RE: More to see in NYC (Hint: Sookang Kim)
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- Subject: RE: More to see in NYC (Hint: Sookang Kim)
- From: Judy Seigel <firstname.lastname@example.org>
- Date: Sun, 01 Feb 2009 23:32:41 -0500 (EST)
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On Sat, 31 Jan 2009, herr unterberg wrote:
your descrption of the process sounds like sookang uses more opaque
coatings for her gum prints than usual. i've thinking about this myself,
to print gum like in for example woodblock printing, with completely
opaque layers of colour. is there a way of getting there with gum (very
thick gum, lots of pigment? certain pigment?) or would it be better to
use a different process, like egg-tempera-printing?
(btw. first post. hello everyone. i've been reading the list for quite a
while now (ever since wandering off into the territories of gum printing
about two years ago) and hope that it's fine to post stupid questions
every once in a while. also please be kind to my english skills, i'm
from austria). phritz
Hi Phritz, welcome to the list (that is NOT supposed to rhyme, and just as
well, because it doesn't)... I'll also remark that, in my experience,
*stupid* questions are more likely to get an answer than "smart"
questions, because almost anyone can be a hero (or heroine) and "correct"
them. (Not that your question is "stupid" but that that's not a problem.)
(As for your "English"... Would you like to hear our German?)
Meanwhile, to be serious, or semi-serious... Sookang's coats are nowhere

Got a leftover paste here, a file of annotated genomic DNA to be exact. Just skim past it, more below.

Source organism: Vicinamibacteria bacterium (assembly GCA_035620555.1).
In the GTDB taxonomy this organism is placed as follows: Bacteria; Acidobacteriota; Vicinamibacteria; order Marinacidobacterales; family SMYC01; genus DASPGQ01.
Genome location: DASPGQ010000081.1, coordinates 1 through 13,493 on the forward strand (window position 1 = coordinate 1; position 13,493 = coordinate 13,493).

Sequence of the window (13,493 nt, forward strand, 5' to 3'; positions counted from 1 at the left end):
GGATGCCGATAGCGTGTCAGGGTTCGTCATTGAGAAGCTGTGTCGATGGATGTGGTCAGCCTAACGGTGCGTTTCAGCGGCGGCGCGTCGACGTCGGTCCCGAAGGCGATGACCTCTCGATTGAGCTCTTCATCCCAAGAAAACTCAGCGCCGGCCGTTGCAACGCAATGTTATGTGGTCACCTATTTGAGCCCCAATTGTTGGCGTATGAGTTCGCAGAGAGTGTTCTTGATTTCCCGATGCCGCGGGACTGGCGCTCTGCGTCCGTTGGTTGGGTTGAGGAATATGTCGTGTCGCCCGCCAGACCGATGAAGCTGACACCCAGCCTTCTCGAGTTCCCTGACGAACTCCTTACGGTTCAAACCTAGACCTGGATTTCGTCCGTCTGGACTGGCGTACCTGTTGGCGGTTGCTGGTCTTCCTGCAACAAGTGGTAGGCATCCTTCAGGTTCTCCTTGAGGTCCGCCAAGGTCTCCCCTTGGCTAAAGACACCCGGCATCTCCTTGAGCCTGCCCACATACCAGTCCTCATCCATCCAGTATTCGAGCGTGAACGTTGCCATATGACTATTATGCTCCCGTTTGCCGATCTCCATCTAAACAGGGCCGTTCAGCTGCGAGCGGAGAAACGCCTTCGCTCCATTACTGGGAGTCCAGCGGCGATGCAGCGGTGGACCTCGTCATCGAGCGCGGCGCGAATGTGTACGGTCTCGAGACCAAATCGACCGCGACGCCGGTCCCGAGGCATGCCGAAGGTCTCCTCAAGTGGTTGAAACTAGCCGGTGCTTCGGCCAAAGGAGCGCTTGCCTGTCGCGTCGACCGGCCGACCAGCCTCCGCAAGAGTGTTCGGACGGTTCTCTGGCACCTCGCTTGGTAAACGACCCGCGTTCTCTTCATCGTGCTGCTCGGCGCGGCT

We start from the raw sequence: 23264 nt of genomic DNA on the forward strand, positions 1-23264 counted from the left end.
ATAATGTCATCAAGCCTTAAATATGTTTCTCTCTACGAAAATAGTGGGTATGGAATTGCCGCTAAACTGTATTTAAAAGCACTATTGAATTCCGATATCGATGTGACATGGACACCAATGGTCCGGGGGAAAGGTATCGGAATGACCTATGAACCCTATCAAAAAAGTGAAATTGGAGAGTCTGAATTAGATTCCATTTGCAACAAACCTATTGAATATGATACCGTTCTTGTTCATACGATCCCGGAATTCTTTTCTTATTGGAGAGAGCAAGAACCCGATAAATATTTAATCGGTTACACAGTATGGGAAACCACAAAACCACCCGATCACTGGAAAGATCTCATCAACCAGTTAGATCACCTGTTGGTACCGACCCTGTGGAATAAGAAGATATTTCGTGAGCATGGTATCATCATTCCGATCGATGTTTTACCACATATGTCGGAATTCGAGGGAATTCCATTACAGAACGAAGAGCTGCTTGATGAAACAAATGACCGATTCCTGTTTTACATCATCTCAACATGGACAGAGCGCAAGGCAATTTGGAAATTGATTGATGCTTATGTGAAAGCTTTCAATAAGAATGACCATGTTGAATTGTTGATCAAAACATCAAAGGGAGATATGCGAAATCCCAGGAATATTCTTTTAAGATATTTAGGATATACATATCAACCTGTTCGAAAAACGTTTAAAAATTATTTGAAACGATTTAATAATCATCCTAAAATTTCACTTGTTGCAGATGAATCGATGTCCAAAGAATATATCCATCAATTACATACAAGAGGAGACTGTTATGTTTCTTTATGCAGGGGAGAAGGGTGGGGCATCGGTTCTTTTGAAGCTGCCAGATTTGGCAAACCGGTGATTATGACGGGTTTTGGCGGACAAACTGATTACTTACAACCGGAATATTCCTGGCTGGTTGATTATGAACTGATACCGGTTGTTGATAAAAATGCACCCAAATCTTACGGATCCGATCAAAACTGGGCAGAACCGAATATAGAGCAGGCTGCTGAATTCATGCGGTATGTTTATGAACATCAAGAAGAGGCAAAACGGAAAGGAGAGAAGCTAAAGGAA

near as opaque as your average black-pigment-in-gum print.. Tho I also
suspect that "opaque" is, in this discussion, an ill-defined term: An
*opaque* coat could be one that simply has more pigment in it, or, when
speaking of paint, "opaque" can also refer to something with white in
it... like gouache. A plain watercolor painting would generally be
transparent, even if the entire picture area has got some paint on it. In
fact, if I recall correctly, watercolors are generally called
"transparent" on the label. (In fact, when I was a girl, centuries ago,
and studied watercolor painting, any additon of white at all was a no-no).
However, Sookang's effects are not opaque at all. As she explains in the
e-mail below, she hoses each coat with water under pressure, so that most
of the emulsion is washed off. The tones get built up by many coats of the
same mix -- and you actually see more white paper between the dots in the
final print than you do pigment (and than you do in any other gum prints
So whatever the opposite of "opaque" would be... they are.
Date: Thu, 29 Jan 2009 08:35:00 +0000
From: sookang kim <firstname.lastname@example.org>
To: Judy Seigel <email@example.com>, firstname.lastname@example.org
Subject: RE: More to see in NYC (Hint: Sookang Kim) (fwd)
Hello Judy and Keith,
Thank you for your reply.
Here's the answer to your question.
I usually develop the print with high water pressure from the hose
especailly when I want very rough texture.
First of all, I put really small amount of black pigment in the emulsion
for the prints at Sepia show. And exposed it to the ultraviolet light
for 3 minutes. And put the paper into the water and left it for over 2~3
hours. The image was perfect without any grain then. At that point, I
broke the smooth emulsion surface with high water pressure, which made
surface rough and at the same time the image got extremely pale and weak
because most of the pigment was washed away to make rough texture. That
one coat was too weak to make enough density, so I repeated the same
process 4 times more. The reason why I put very small amount of pigment
is to make a light gray, not heavy one. I needed light gray with full
Hope this answer is clear to you...
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